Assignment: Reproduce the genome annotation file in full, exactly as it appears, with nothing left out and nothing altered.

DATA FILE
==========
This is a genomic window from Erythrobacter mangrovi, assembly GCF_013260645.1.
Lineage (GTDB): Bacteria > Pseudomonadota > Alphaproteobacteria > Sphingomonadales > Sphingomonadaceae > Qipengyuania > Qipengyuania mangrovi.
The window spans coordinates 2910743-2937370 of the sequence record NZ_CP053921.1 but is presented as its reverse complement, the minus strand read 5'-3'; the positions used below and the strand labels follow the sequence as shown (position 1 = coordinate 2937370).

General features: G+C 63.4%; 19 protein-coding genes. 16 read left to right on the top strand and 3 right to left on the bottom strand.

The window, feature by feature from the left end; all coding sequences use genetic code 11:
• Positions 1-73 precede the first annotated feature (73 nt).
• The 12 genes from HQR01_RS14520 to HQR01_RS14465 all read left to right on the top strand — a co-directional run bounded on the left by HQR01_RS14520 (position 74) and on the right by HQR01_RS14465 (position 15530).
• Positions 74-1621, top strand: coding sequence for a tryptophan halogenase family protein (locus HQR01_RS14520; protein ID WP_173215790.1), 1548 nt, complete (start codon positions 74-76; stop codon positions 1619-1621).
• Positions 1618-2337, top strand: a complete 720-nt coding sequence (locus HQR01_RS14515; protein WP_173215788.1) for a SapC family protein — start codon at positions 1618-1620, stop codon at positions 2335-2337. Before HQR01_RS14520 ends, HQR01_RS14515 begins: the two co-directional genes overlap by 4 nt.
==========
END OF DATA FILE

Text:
This is a genomic window from Erythrobacter mangrovi, assembly GCF_013260645.1.
Lineage (GTDB): Bacteria > Pseudomonadota > Alphaproteobacteria > Sphingomonadales > Sphingomonadaceae > Qipengyuania > Qipengyuania mangrovi.
The window spans coordinates 2910743-2937370 of the sequence record NZ_CP053921.1 but is presented as its reverse complement, the minus strand read 5'-3'; the positions used below and the strand labels follow the sequence as shown (position 1 = coordinate 2937370).

General features: G+C 63.4%; 19 protein-coding genes. 16 read left to right on the top strand and 3 right to left on the bottom strand.

The window, feature by feature from the left end; all coding sequences use genetic code 11:
• Positions 1-73 precede the first annotated feature (73 nt).
• The 12 genes from HQR01_RS14520 to HQR01_RS14465 all read left to right on the top strand — a co-directional run bounded on the left by HQR01_RS14520 (position 74) and on the right by HQR01_RS14465 (position 15530).
• Positions 74-1621, top strand: coding sequence for a tryptophan halogenase family protein (locus HQR01_RS14520; protein ID WP_173215790.1), 1548 nt, complete (start codon positions 74-76; stop codon positions 1619-1621).
• Positions 1618-2337, top strand: a complete 720-nt coding sequence (locus HQR01_RS14515; protein WP_173215788.1) for a SapC family protein — start codon at positions 1618-1620, stop codon at positions 2335-2337. Before HQR01_RS14520 ends, HQR01_RS14515 begins: the two co-directional genes overlap by 4 nt.